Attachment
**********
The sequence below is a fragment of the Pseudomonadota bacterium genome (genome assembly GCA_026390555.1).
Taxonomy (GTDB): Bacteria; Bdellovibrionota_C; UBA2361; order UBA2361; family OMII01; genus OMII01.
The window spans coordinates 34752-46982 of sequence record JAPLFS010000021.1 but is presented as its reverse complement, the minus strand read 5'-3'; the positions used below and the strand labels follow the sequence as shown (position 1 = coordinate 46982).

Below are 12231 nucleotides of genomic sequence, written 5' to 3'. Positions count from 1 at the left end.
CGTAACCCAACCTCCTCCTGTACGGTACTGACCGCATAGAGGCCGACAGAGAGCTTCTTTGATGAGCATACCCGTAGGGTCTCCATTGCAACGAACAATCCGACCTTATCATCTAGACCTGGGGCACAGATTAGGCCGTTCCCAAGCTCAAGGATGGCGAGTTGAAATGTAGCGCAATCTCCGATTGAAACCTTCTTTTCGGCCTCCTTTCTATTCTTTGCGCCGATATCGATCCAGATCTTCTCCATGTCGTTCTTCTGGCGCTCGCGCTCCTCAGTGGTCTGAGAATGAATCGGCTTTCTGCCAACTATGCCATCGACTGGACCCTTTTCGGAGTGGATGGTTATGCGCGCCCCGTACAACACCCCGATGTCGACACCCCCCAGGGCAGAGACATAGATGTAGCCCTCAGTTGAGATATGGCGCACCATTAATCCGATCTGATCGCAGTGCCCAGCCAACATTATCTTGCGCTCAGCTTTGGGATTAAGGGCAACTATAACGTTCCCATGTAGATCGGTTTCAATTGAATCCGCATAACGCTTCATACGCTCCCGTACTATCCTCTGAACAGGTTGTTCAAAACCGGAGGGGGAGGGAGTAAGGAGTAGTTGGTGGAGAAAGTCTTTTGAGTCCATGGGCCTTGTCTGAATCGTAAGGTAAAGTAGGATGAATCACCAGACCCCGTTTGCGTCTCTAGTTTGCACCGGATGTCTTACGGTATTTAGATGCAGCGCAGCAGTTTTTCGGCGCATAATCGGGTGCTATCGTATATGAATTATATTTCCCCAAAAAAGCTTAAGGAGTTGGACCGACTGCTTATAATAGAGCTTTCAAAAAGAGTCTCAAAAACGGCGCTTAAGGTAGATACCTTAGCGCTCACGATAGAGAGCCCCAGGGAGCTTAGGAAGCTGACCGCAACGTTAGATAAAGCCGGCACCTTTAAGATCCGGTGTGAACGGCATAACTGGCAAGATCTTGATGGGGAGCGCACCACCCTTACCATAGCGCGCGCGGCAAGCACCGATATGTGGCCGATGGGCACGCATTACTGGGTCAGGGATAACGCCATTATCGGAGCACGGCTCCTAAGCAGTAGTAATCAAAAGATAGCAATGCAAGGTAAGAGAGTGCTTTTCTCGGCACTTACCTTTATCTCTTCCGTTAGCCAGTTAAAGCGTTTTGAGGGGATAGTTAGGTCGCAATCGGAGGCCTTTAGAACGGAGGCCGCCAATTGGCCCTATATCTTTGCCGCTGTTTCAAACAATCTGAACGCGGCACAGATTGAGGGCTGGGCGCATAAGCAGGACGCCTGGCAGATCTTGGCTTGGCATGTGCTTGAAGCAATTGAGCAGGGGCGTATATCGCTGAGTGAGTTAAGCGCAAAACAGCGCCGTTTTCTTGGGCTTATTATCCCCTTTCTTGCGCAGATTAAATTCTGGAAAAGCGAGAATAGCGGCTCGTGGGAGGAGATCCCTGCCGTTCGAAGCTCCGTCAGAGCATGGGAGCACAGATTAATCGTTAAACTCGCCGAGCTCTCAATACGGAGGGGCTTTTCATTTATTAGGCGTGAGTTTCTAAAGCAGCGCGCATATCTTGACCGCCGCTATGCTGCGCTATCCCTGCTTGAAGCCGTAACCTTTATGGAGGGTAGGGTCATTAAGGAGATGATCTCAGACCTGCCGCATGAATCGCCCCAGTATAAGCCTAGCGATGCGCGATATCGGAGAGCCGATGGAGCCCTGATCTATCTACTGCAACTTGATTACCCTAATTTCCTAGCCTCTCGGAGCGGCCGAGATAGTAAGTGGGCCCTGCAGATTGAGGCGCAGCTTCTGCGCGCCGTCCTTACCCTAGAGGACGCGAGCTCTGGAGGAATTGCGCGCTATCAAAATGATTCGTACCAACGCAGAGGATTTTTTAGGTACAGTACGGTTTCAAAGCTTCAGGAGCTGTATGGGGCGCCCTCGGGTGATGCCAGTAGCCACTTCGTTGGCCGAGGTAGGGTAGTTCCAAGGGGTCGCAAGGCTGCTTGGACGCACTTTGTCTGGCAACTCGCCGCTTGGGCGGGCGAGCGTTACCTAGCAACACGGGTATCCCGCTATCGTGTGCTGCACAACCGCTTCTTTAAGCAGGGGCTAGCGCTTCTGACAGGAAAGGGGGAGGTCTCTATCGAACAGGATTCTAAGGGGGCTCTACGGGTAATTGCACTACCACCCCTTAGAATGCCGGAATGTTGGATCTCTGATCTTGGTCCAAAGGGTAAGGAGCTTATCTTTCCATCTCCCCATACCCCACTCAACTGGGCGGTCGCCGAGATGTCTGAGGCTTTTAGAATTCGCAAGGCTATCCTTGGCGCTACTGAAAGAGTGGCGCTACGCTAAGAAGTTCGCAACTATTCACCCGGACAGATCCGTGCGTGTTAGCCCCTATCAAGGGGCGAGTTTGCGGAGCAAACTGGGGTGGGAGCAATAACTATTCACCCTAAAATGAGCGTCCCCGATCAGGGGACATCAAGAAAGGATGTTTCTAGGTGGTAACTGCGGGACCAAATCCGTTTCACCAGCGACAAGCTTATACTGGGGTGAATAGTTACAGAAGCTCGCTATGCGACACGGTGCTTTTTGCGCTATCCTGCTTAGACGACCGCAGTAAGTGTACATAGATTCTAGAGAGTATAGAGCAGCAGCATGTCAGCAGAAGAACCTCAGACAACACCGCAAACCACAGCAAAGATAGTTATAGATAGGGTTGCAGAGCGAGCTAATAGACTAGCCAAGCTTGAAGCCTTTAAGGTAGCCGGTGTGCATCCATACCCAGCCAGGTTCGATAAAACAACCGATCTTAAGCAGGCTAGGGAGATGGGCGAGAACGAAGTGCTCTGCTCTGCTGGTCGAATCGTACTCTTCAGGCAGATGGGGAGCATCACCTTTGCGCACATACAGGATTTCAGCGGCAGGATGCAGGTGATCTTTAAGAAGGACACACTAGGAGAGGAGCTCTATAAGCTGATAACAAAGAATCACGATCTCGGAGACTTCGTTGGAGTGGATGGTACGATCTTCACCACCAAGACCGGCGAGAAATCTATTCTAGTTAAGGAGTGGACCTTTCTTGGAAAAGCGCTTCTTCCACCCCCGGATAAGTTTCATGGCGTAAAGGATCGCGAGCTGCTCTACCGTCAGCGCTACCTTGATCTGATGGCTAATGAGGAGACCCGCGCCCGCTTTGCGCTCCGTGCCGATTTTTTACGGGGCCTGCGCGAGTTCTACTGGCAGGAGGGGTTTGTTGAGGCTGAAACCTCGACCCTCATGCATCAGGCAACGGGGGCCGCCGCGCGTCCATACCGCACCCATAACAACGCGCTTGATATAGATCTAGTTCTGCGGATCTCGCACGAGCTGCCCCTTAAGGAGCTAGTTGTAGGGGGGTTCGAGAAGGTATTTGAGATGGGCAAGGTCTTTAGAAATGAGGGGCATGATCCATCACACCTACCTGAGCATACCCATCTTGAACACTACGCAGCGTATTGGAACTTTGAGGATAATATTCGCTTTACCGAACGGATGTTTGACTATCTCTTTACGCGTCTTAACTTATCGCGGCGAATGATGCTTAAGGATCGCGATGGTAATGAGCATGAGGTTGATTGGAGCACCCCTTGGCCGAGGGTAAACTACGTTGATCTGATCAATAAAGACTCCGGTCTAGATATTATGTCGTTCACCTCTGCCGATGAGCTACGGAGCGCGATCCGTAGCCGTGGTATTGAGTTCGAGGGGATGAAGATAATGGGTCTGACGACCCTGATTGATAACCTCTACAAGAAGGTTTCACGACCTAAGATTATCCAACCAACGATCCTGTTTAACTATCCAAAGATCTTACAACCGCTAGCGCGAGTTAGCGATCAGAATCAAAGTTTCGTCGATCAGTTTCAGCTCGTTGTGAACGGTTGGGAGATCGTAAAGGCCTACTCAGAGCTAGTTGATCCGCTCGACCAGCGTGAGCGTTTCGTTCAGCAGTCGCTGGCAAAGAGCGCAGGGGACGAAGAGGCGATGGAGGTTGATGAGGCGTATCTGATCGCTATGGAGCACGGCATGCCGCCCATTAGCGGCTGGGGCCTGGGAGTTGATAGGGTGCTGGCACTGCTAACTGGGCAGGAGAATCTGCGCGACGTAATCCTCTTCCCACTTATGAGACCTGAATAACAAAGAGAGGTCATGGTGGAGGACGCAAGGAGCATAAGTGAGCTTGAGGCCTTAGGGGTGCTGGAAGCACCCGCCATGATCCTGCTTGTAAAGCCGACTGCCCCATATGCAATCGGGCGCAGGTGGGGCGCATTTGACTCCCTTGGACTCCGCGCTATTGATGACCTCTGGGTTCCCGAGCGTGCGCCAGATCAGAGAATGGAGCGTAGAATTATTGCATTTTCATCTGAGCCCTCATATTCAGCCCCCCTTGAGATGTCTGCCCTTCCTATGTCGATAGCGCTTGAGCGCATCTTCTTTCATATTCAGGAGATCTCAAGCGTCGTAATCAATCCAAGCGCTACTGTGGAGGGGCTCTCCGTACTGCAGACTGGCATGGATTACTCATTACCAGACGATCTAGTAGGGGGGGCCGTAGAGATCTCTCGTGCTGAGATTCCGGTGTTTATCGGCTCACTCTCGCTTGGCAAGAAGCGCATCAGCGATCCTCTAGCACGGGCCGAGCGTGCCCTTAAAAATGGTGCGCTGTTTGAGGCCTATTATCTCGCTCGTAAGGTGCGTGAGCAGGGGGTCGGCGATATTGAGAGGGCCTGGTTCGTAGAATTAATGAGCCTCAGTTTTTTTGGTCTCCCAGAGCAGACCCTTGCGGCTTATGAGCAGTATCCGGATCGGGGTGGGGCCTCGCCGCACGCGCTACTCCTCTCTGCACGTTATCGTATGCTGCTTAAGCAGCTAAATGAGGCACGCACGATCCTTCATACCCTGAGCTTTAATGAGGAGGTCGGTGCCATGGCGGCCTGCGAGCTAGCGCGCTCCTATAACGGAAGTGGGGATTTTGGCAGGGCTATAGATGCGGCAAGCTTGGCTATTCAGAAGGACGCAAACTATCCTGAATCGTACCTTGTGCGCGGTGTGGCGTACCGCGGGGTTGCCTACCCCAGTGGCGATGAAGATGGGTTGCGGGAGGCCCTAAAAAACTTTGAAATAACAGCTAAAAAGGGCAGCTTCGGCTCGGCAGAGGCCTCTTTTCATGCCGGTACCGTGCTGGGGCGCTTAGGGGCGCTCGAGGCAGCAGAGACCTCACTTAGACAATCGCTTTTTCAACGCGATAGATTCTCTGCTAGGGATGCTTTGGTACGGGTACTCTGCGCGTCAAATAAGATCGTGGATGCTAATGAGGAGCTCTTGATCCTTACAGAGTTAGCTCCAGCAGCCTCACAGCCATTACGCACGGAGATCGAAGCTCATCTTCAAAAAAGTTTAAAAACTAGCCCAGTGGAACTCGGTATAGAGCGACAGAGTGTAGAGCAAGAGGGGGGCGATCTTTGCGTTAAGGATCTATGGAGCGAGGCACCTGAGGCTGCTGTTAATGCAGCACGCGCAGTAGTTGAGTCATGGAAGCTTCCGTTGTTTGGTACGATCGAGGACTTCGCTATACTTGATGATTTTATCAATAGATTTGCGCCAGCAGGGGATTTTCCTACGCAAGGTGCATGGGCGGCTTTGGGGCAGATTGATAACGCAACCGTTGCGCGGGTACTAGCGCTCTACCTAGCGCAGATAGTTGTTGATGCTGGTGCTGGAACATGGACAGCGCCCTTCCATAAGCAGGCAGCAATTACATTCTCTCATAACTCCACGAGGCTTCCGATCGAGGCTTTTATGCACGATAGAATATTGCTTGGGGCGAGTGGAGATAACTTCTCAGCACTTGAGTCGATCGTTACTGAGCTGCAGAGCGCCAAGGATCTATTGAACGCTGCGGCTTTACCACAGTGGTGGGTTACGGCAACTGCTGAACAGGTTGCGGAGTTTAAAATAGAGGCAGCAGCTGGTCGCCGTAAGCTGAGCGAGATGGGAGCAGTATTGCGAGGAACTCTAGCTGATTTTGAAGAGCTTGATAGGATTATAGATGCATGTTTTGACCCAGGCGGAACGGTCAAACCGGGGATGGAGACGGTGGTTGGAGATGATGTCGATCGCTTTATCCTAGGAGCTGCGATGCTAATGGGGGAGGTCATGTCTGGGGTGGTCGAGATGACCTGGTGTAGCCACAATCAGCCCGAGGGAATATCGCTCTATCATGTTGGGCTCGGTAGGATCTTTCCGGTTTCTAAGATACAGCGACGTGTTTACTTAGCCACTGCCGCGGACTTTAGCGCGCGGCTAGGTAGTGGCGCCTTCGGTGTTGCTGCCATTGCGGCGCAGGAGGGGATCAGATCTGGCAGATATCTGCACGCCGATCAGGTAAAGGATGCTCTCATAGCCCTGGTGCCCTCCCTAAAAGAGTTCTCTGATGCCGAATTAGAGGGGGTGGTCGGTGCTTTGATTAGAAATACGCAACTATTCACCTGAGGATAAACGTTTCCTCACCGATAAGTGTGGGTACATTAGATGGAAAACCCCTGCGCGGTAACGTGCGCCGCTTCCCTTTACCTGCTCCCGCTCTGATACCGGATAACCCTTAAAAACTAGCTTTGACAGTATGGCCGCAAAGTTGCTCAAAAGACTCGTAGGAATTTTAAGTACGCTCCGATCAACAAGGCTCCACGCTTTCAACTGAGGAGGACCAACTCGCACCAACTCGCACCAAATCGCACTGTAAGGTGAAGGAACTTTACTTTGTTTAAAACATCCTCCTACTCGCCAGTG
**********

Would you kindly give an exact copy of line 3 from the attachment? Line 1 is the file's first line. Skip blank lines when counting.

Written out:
The window spans coordinates 34752-46982 of sequence record JAPLFS010000021.1 but is presented as its reverse complement, the minus strand read 5'-3'; the positions used below and the strand labels follow the sequence as shown (position 1 = coordinate 46982).